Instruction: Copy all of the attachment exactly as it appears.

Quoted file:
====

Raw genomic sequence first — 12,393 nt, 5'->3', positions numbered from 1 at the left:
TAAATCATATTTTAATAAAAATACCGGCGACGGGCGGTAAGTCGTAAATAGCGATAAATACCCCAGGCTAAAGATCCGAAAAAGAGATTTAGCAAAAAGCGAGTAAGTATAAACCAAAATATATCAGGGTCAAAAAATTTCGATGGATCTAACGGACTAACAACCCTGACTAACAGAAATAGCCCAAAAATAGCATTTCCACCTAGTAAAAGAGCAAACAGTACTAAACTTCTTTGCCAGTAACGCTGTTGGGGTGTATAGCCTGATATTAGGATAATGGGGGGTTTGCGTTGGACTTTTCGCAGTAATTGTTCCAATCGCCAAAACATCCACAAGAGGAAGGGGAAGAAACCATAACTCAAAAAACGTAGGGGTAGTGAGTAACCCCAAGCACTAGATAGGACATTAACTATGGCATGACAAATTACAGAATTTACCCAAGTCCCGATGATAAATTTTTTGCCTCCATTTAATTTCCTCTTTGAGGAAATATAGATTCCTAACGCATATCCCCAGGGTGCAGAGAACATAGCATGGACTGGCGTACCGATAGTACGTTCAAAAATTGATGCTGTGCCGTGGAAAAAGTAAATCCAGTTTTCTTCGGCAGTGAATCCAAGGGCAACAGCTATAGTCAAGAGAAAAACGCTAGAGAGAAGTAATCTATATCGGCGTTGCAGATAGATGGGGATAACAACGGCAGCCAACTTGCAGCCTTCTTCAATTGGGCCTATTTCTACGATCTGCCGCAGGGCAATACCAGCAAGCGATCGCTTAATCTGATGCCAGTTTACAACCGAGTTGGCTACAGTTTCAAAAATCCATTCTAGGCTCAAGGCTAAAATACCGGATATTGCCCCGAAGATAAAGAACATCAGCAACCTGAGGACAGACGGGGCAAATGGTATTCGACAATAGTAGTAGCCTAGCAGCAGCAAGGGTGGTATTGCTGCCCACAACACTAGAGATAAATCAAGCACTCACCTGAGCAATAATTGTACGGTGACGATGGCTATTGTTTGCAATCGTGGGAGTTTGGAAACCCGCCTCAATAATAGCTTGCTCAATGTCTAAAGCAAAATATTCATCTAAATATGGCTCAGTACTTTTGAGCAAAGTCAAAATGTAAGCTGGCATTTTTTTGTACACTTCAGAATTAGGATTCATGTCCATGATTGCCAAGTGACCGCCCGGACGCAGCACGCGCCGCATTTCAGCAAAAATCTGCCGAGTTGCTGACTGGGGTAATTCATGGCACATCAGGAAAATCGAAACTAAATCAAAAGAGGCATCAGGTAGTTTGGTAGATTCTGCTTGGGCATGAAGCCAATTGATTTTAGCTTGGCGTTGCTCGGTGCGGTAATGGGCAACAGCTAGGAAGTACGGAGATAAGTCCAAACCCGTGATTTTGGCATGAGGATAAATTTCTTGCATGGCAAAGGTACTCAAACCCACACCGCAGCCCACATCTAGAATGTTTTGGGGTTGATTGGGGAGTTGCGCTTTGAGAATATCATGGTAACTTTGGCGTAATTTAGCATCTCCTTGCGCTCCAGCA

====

Raw genomic sequence first — 12,393 nt, 5'->3', positions numbered from 1 at the left:
TAAATCATATTTTAATAAAAATACCGGCGACGGGCGGTAAGTCGTAAATAGCGATAAATACCCCAGGCTAAAGATCCGAAAAAGAGATTTAGCAAAAAGCGAGTAAGTATAAACCAAAATATATCAGGGTCAAAAAATTTCGATGGATCTAACGGACTAACAACCCTGACTAACAGAAATAGCCCAAAAATAGCATTTCCACCTAGTAAAAGAGCAAACAGTACTAAACTTCTTTGCCAGTAACGCTGTTGGGGTGTATAGCCTGATATTAGGATAATGGGGGGTTTGCGTTGGACTTTTCGCAGTAATTGTTCCAATCGCCAAAACATCCACAAGAGGAAGGGGAAGAAACCATAACTCAAAAAACGTAGGGGTAGTGAGTAACCCCAAGCACTAGATAGGACATTAACTATGGCATGACAAATTACAGAATTTACCCAAGTCCCGATGATAAATTTTTTGCCTCCATTTAATTTCCTCTTTGAGGAAATATAGATTCCTAACGCATATCCCCAGGGTGCAGAGAACATAGCATGGACTGGCGTACCGATAGTACGTTCAAAAATTGATGCTGTGCCGTGGAAAAAGTAAATCCAGTTTTCTTCGGCAGTGAATCCAAGGGCAACAGCTATAGTCAAGAGAAAAACGCTAGAGAGAAGTAATCTATATCGGCGTTGCAGATAGATGGGGATAACAACGGCAGCCAACTTGCAGCCTTCTTCAATTGGGCCTATTTCTACGATCTGCCGCAGGGCAATACCAGCAAGCGATCGCTTAATCTGATGCCAGTTTACAACCGAGTTGGCTACAGTTTCAAAAATCCATTCTAGGCTCAAGGCTAAAATACCGGATATTGCCCCGAAGATAAAGAACATCAGCAACCTGAGGACAGACGGGGCAAATGGTATTCGACAATAGTAGTAGCCTAGCAGCAGCAAGGGTGGTATTGCTGCCCACAACACTAGAGATAAATCAAGCACTCACCTGAGCAATAATTGTACGGTGACGATGGCTATTGTTTGCAATCGTGGGAGTTTGGAAACCCGCCTCAATAATAGCTTGCTCAATGTCTAAAGCAAAATATTCATCTAAATATGGCTCAGTACTTTTGAGCAAAGTCAAAATGTAAGCTGGCATTTTTTTGTACACTTCAGAATTAGGATTCATGTCCATGATTGCCAAGTGACCGCCCGGACGCAGCACGCGCCGCATTTCAGCAAAAATCTGCCGAGTTGCTGACTGGGGTAATTCATGGCACATCAGGAAAATCGAAACTAAATCAAAAGAGGCATCAGGTAGTTTGGTAGATTCTGCTTGGGCATGAAGCCAATTGATTTTAGCTTGGCGTTGCTCGGTGCGGTAATGGGCAACAGCTAGGAAGTACGGAGATAAGTCCAAACCCGTGATTTTGGCATGAGGATAAATTTCTTGCATGGCAAAGGTACTCAAACCCACACCGCAGCCCACATCTAGAATGTTTTGGGGTTGATTGGGGAGTTGCGCTTTGAGAATATCATGGTAACTTTGGCGTAATTTAGCATCTCCTTGCGCTCCAGCA